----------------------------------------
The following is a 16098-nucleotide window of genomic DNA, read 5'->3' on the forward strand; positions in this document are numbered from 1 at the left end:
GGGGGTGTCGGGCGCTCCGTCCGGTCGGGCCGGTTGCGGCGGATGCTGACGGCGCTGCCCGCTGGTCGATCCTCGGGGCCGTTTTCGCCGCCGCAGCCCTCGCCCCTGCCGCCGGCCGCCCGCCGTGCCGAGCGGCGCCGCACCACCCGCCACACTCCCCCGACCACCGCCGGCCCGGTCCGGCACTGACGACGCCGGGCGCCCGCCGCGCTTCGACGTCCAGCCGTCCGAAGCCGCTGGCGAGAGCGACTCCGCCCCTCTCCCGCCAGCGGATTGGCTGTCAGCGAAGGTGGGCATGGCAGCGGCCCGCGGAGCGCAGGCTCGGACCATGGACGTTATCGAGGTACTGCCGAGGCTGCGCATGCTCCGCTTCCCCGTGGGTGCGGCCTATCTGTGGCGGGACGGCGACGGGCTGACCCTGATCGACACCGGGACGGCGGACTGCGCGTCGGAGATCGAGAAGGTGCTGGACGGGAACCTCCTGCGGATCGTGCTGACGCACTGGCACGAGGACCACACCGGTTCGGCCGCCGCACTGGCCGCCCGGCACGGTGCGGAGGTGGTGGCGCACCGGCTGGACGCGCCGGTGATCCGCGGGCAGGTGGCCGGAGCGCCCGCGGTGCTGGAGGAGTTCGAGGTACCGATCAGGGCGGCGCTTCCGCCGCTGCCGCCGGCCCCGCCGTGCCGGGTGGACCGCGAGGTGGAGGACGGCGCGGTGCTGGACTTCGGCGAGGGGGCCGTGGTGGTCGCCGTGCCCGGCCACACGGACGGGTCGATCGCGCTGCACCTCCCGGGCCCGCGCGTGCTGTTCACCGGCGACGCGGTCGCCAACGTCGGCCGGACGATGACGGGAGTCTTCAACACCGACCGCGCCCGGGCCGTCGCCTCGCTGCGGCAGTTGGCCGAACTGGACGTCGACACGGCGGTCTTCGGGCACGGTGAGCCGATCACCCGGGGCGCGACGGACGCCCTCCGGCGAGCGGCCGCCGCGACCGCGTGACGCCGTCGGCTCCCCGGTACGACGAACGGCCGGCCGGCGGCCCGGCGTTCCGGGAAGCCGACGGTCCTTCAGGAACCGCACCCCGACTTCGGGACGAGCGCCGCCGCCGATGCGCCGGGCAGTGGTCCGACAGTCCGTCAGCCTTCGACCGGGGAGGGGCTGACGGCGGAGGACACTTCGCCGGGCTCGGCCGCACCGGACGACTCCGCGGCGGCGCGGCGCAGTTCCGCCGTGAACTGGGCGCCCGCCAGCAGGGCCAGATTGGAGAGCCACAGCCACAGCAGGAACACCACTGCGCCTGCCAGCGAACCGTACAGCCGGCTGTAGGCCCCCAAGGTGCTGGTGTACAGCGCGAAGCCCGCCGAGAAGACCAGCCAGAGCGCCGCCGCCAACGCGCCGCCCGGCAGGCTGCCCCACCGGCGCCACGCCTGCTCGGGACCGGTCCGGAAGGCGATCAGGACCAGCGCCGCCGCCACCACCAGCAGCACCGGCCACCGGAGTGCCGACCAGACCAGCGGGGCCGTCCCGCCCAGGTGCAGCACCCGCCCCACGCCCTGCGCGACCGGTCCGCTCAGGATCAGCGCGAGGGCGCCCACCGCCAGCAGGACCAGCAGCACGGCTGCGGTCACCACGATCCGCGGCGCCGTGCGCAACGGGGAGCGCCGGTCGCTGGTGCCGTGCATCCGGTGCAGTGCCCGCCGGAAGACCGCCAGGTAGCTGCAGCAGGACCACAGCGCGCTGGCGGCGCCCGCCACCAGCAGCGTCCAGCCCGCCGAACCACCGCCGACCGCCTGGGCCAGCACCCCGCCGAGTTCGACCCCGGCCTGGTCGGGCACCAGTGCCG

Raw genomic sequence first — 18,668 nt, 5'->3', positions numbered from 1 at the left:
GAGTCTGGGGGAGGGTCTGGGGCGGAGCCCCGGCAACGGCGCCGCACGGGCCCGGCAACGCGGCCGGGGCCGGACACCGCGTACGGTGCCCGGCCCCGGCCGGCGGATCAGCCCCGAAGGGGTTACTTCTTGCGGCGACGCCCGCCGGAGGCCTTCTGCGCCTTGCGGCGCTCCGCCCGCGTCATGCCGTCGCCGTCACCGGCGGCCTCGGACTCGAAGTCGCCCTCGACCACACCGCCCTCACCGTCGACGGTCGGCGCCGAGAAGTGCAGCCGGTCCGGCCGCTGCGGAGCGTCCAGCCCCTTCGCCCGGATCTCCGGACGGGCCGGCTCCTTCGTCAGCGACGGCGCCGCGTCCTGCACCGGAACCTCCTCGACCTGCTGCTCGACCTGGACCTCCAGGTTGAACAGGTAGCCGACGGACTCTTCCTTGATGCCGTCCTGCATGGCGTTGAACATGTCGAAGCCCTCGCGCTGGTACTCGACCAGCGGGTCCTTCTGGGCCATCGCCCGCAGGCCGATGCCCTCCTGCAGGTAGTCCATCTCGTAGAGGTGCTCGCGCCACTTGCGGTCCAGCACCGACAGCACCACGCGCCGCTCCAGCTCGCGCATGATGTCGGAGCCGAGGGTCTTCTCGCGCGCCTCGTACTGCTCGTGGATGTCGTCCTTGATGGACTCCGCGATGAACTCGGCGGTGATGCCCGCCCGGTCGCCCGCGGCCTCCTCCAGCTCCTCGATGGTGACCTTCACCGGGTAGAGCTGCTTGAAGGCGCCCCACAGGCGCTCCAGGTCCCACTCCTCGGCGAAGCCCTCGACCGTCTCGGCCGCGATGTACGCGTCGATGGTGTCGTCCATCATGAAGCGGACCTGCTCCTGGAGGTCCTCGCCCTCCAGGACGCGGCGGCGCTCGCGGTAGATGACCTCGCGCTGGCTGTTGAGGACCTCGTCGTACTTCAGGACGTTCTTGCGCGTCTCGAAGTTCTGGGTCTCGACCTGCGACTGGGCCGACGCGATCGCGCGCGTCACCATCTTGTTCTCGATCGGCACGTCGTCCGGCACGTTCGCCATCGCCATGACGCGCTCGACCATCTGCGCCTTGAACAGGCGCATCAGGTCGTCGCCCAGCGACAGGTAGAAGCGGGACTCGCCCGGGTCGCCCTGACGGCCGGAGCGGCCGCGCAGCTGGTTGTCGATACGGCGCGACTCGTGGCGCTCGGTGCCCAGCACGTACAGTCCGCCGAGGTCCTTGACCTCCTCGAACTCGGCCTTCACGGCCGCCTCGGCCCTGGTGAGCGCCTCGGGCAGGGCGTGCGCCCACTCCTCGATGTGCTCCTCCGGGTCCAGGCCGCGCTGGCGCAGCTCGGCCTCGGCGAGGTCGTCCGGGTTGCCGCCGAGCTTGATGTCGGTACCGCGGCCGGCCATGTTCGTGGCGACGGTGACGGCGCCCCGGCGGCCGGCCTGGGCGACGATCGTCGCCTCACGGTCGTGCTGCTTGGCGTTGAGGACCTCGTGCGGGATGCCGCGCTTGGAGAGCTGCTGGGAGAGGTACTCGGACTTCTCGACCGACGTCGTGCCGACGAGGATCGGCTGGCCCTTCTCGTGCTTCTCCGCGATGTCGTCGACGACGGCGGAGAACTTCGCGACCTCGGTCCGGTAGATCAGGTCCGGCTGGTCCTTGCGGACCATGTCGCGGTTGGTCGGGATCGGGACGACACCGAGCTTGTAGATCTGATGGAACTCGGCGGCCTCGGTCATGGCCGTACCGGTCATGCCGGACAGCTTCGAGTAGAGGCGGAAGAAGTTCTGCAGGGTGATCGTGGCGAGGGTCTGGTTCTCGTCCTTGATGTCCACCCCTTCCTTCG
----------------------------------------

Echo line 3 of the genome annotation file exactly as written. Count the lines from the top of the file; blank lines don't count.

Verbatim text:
Raw genomic sequence first — 18,668 nt, 5'->3', positions numbered from 1 at the left: